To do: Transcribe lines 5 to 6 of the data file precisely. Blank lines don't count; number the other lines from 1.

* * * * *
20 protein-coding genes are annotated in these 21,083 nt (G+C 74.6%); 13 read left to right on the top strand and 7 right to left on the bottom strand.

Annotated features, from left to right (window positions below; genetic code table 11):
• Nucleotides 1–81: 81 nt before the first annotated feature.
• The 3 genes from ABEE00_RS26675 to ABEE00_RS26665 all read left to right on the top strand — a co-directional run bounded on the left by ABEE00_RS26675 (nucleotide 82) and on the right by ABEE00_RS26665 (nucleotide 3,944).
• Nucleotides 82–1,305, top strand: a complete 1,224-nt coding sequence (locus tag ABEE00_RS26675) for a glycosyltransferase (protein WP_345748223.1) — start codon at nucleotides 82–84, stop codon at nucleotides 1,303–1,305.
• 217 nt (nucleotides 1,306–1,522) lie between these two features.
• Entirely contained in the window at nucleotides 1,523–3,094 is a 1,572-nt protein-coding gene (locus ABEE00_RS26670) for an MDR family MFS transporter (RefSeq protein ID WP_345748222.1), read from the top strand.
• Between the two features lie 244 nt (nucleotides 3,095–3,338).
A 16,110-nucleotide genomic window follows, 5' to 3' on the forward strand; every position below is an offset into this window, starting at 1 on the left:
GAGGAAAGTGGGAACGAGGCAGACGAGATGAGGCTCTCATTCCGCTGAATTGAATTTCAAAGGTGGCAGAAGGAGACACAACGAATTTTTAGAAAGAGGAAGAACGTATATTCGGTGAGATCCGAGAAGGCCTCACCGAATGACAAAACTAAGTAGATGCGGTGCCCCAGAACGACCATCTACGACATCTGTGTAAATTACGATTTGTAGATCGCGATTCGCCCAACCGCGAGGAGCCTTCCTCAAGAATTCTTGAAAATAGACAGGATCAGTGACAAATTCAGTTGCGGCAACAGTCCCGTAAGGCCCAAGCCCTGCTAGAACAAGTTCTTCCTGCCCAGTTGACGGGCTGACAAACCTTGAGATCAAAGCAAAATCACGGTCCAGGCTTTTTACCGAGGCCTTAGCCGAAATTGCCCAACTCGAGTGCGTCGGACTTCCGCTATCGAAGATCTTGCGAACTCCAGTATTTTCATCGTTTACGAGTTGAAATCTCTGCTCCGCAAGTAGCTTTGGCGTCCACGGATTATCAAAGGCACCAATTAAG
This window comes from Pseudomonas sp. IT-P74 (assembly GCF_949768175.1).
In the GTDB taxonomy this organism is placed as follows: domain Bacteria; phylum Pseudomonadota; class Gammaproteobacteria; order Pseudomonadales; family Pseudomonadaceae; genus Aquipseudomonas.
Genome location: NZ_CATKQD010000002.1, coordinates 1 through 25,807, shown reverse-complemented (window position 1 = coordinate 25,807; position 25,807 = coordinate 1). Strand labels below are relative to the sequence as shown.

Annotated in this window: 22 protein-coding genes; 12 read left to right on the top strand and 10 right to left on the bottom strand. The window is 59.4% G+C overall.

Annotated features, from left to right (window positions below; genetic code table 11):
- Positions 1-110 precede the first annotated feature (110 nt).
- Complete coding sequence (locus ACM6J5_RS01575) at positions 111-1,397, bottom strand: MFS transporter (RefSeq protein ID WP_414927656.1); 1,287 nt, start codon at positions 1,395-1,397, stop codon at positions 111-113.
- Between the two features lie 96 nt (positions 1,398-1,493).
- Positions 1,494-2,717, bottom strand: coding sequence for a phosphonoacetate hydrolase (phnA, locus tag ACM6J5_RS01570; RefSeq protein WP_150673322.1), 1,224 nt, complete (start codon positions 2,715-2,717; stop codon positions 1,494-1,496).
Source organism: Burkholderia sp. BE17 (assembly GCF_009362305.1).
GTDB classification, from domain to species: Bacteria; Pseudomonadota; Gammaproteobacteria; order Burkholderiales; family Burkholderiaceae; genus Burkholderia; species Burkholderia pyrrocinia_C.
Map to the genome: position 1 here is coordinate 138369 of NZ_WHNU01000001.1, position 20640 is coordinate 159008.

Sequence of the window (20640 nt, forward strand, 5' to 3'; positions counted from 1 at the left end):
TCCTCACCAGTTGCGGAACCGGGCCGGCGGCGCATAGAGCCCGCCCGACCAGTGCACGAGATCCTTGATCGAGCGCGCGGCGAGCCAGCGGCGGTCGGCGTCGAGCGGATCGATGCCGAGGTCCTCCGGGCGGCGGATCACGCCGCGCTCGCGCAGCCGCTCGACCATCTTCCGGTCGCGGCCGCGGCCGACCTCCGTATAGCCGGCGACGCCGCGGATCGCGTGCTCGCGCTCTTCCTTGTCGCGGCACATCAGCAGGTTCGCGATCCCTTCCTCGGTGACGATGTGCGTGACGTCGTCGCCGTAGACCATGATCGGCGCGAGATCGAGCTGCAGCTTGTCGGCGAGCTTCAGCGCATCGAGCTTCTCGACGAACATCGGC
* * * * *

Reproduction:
• Nucleotides 82–1,305, top strand: a complete 1,224-nt coding sequence (locus tag ABEE00_RS26675) for a glycosyltransferase (protein WP_345748223.1) — start codon at nucleotides 82–84, stop codon at nucleotides 1,303–1,305.
• 217 nt (nucleotides 1,306–1,522) lie between these two features.